Written by David Bloom, co-founder, fdu group
Wednesday, 21 December 2011 10:06
The quicker you can get cash through the door from your customers and the slower it has to leave to pay your suppliers, the better.
Positive working capital is critical, ensuring you can pay-off short-term liabilities for long-term business success. In essence, the quicker you can get cash through the door from your customers and the slower it has to leave to pay your suppliers, the better, so that cash stays in the business and works harder for you.
Some business models do work better than others in this regard. For example, if your business has large blue chip customers who don’t pay for 60 to 90 days and expensive staff who need a pay cheque every month, you’re going to have a much bigger challenge managing working capital than say a restaurant where cash is in the till before you have to pay for food and wages.
These tips will help you maximise your working capital, regardless of your business model, assuming you have a business that is trading normally and is not in some kind of crisis or recovery situation:
1. Minimise your payment due date on your invoices. On your invoices clearly state “Payment due within X days”. Then ask yourself why this cannot be “Payment due on presentation of the invoice”. The answer may be due to industry standards for your line of business, but just remember that if you say 30 days, you won’t get paid until day 45 or later, so you might as well put the earliest date possible.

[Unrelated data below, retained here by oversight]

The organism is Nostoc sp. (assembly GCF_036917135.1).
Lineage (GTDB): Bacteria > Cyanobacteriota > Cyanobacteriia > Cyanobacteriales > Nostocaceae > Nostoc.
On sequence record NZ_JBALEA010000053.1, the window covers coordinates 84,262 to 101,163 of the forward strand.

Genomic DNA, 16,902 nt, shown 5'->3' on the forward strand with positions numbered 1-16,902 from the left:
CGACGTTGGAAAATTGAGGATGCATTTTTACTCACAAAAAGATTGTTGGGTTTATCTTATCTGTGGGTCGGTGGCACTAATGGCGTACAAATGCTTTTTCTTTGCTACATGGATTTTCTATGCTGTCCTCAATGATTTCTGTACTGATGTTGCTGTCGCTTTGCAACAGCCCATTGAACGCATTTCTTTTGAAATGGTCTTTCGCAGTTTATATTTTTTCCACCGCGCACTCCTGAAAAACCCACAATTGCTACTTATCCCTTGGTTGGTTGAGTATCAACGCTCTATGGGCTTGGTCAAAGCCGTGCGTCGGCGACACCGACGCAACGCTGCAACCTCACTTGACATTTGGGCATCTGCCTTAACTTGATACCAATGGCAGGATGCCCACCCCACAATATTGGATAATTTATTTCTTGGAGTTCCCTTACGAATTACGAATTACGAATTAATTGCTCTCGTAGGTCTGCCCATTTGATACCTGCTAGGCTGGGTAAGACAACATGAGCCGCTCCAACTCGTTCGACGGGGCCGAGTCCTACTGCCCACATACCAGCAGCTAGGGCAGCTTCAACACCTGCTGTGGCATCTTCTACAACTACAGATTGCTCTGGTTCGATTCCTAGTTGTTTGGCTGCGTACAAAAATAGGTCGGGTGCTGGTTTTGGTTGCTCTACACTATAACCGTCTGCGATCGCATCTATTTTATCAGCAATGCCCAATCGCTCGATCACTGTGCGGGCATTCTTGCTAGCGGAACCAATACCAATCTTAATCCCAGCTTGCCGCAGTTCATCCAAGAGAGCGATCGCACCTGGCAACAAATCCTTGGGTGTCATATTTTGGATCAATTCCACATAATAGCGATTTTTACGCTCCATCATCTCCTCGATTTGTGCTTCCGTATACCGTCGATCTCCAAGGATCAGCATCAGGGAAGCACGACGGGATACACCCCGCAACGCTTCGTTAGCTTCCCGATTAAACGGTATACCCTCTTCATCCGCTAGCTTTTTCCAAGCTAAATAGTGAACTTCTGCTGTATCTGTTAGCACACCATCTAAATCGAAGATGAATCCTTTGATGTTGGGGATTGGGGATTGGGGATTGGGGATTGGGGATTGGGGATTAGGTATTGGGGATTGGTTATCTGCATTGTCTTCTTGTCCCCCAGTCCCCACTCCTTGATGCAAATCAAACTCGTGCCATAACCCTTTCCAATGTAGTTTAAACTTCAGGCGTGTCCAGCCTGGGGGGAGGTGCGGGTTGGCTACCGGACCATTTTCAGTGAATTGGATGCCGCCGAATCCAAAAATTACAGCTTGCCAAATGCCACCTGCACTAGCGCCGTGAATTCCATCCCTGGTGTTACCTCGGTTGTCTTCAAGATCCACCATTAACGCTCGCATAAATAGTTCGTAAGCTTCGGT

2. Stay on top of collections. Cash is the lifeblood of your business so the invoices you are sending out need monitoring and collecting on. It is a fact of business life these will not get paid on time so you have to proactively manage the debtors ledger. Make this part of the job of your finance manager and/or admin support in the office, if one is available.
3. Margin - look for the 80:20: make sure you know which of the products or services you provide generate the most gross margin. Often 80% of your margin will come from just 20% of your product or service offering. Unless there is some strategic reason why you need to, don’t waste time and effort on chasing in cash and paying suppliers for products that add nothing to the bottom line, or worse, lose you money.
4. Stockholding is the cardinal sin. Don’t keep cash tied up in stock as this is the cardinal sin related to margin. Knowing your sales volumes will help you keep track of how much stock you should be holding.
5. Keep a rolling weekly cash flow. Forecast your cash requirements on at least a rolling 12 month plan. Know when cash is tight, which is usually around month end for salaries and quarter end for VAT and rent payments. If you don’t know where you are with cash it will bite you hard and possibly give you a fatal wound.
6. Communicate a payment policy. Let your suppliers know that you do one payment run a month and what date that falls on, and ideally make sure they know that your payment dates are in the month following receipt of invoice. Depending on the size of your suppliers, some will accept and some will dictate to you. Having one a month will also free up your finance manager’s time for collections.
7. Treat preferred suppliers differently to other suppliers. If you have key partners such as licensors or business advisors, treat them like employees and pay on time, unless cash flow dictates otherwise. Do not let poor payment become a de-motivator or bone of contention with people that are critical to your success.
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